From The Bomb Squad to Prophets of Rage: Chuck D on 30 Years of Production

Pioneering hip-hop artist, political activist, and producer Carlton Douglas Ridenhour — professionally known as Chuck D — has spent a lifetime drawing attention to social injustice through his art, poetry, and music.

Chuck D

Over his 30-year career, Chuck D’s undeniable cultural relevance has led to collaborations with artists as diverse as Anthrax, Janet Jackson, John Mellencamp, and Sonic Youth.

His newest project sees him teaming up with members from Rage Against the Machine, Audioslave, and Cypress Hill to form Prophets of Rage. The activist supergroup kicks off on tour this week ahead of the release of their first full-length record.

We had a chance to catch up with Chuck D to discuss the dynamics of The Bomb Squad, advantages of modern record production, and the organic process of forming a musical squadron.

When did you first start writing poetry?

In school, you’d have the art contest, and you’d have the poetry contest. I was an art student and always won the art contests. I didn't even really bother with writing any poetry until I was 20 years old, and it took off from there.

How did growing up in Queens inform your approach to art?

Being a black family in the 1960s from New York, music was always around. I was raised on Motown, Stax, and Atlantic records in the house with my father also being a member of the Columbia Jazz Record Club. The combination of that musical influence alongside my mother teaching theater and my art studies, it was just a natural progression into my adult career.

Public Enemy - "Don't Believe The Hype"

Where do you find inspiration currently compared to when you first started Public Enemy?

When I formed [Public Enemy], Margaret Thatcher was running the UK, the Berlin Wall was still up, Nelson Mandela was in prison, and Reagan and Bush were the president and vice president. A lot of things were going on in the world at that time when I first started at 27 years old. Now, here I am at 57, and the world is in a similar situation. It's upside down.

As far as musical inspiration, I don't think there's proper curation for all the great music that's on the internet. The artists are there, but the curators are not. Then, the curators — because they're swamped with the massive delivery of music — tend to take the easy way out by saying, "I'm going to cover this hundred instead of this thousand."

I counter that by saying, "How many people play sports in the world? They're curated into the organization, right? How many people put on their gym shoes, sneakers, or trainers and run or play pickup basketball?"

I find joy in going on the internet, discovering great music, and building portals to channel them so they can have a place to play."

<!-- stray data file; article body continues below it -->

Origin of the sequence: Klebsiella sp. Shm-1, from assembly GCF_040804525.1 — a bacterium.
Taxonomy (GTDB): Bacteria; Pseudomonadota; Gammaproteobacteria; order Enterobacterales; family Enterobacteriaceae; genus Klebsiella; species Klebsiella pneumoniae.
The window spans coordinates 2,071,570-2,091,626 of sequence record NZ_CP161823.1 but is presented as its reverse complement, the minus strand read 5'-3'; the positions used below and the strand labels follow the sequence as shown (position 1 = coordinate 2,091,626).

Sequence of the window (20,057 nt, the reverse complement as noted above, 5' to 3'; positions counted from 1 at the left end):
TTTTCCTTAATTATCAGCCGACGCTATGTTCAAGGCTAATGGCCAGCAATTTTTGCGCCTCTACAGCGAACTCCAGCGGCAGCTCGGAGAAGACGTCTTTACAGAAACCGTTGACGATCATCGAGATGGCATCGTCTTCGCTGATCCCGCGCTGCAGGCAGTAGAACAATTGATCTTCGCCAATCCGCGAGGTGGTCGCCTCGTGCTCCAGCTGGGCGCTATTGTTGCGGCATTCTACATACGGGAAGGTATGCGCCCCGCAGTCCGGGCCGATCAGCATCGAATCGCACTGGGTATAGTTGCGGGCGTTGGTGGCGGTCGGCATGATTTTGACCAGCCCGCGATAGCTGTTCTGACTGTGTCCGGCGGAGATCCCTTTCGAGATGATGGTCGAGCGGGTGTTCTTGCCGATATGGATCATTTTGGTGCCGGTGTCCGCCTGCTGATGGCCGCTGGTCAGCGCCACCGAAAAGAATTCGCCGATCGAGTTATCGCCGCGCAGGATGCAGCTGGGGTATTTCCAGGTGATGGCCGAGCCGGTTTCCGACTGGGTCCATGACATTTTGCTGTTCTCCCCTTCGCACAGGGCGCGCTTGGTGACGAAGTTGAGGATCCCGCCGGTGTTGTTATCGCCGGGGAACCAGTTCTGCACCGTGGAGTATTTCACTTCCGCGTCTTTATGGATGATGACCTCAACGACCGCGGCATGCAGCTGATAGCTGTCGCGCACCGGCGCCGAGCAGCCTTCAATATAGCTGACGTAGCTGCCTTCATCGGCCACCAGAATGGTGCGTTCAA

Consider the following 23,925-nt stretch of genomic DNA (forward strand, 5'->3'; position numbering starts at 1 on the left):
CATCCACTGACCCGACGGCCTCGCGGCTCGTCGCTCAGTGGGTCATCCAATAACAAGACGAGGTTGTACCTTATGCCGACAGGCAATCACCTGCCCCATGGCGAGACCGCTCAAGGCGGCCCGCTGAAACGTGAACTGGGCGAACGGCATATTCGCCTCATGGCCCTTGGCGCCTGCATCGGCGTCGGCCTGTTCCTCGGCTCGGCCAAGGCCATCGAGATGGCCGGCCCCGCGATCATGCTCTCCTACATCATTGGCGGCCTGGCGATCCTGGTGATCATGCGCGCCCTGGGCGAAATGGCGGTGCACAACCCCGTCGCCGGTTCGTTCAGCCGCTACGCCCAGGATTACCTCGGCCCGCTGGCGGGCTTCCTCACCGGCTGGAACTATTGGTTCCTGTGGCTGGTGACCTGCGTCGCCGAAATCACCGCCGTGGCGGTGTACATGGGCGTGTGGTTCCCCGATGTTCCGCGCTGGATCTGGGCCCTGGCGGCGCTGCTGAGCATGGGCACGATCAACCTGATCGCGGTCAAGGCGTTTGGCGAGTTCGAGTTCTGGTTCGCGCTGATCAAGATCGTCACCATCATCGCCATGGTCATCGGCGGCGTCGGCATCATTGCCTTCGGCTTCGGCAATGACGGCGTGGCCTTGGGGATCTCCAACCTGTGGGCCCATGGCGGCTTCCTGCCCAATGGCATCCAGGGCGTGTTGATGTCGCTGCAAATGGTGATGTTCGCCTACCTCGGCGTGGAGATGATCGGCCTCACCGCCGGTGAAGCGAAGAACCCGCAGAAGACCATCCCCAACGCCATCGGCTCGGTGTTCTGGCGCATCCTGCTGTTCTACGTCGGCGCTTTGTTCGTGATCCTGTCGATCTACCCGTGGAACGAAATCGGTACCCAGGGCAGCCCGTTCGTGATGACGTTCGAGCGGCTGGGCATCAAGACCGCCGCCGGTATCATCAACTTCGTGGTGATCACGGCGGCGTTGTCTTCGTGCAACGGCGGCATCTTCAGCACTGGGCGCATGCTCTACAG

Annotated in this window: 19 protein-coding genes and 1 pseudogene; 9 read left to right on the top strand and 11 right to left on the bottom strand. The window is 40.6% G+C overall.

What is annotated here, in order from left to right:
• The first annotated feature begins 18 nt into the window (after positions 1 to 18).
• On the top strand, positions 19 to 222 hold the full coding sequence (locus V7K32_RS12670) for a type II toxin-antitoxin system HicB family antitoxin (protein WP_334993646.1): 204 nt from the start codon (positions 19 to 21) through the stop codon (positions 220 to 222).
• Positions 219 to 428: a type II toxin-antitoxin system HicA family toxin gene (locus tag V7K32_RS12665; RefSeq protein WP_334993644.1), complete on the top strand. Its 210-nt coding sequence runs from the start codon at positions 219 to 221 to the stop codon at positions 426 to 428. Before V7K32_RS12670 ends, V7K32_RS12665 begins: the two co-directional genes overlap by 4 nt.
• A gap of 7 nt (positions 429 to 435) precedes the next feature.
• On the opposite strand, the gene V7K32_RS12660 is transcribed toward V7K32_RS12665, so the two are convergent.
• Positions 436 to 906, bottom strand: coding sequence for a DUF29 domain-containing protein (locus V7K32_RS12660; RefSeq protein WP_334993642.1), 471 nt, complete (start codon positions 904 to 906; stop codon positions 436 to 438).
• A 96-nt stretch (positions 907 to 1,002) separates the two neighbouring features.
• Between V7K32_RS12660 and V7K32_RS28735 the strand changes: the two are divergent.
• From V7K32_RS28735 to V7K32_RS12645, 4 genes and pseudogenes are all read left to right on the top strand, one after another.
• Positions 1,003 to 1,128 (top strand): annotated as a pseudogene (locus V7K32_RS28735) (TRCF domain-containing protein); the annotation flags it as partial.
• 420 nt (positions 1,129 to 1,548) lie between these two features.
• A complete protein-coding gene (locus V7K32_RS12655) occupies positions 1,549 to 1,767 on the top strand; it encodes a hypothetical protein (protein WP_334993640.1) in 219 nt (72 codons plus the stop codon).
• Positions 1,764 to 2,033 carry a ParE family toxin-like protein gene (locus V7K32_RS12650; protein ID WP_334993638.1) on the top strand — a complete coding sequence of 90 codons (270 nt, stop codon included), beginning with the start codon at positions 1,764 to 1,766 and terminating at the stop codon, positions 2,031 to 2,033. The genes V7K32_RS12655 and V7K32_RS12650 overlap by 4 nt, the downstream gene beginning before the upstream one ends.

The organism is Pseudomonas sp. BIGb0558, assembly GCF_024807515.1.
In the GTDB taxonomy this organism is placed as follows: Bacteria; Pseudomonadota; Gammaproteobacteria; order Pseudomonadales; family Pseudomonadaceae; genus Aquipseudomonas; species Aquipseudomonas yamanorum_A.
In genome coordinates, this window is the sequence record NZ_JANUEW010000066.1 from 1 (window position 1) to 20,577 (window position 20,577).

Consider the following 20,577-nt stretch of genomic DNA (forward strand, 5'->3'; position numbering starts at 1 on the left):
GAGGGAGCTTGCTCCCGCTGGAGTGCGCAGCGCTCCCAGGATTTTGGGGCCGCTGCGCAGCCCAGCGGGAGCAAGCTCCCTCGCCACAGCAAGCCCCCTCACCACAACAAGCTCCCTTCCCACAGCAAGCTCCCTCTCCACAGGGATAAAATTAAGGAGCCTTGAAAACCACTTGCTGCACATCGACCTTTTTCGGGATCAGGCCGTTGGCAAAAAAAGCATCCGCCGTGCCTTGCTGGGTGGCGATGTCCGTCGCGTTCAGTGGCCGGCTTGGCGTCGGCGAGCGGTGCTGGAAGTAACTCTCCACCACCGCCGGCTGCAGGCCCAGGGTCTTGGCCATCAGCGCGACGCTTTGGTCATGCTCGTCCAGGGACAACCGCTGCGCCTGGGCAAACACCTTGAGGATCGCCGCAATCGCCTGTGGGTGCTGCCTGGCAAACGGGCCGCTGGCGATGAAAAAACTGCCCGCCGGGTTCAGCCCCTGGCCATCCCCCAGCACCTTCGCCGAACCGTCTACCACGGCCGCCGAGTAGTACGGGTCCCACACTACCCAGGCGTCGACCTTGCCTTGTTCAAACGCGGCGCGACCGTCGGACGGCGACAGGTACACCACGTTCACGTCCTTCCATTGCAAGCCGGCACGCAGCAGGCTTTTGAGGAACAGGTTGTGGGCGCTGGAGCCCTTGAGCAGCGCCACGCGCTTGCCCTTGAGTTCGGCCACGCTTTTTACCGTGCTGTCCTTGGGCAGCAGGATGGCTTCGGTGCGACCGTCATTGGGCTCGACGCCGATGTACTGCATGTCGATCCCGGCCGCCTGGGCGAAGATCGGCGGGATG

So, the cream is going to rise to the top, but all the areas are there to curate that athlete. Those areas are not there in music. I find joy in going on the internet, discovering great music, and building portals to channel them so they can have a place to play.

I try to create these avenues by running The SpitSlam Record Label Group and rapstation.com so they can come and do their thing. I don't really go outside of the genre a lot when it comes down to rap stations. We divvy up all the participants, carve them out into their little niche areas, and then try to maximize all those areas. It’s enjoyable and rewarding.

Throughout your career in music and activism, which collaborators have you enjoyed working with the most?

Everybody from Ice Cube to John Mellencamp to Mavis Staples. Ms. Mavis was particularly special. She is like the godmother of Chicago, and she blesses the city with a great message on "Give We The Pride." I feel like Chicago slept on that one, you should bring it back up.

Chuck D - "Give We The Pride" ft. Mavis Staples

How did The Bomb Squad form?

We were making the Public Enemy records, and that’s how we came together. We developed a system that was similar to the Motown assembly line machine, where everybody had their role and responsibility to complete on a song.

I would write the song, pick the samples that fit, and arrange it, combined with Hank Shocklee, Keith Shocklee, Eric "Vietnam" Sadler, and later on Gary G-Wiz. It was about putting a song together from different vantage points. That was our strength in numbers.

Did you have all the ideas for the samples in pre-production, or did you choose them during the production process as you were making it?

A combination of a bunch of things and also the discovery process. Remember, those samples came from records. So, as you're putting the needle on the record, you're finding sounds and verbs and words that fit along with the theme of the song. Sometimes, it was divine intervention.

Part of those production credits over the years used the name Carl Rider. I use monikers sometimes in my music, so I'm always interested why people choose certain names. What was the reason behind Carl Rider?

It was a shortening of my name, Carlton Ridenhour.

How does that differ from Mistachuck as far as creative approaches and what you want to release under those names?

Mistachuck is just a greying of age. The Autobiography of Mistachuck was my first solo record. Somebody might say, "What do I call you, do I call you mister?" I might say, "I'm alright with that. I am your elder, why not?"

Chuck D - "Mistachuck"

Throughout working with The Bomb Squad, other collaborations, and your solo work, what's the biggest production obstacle you've had to overcome?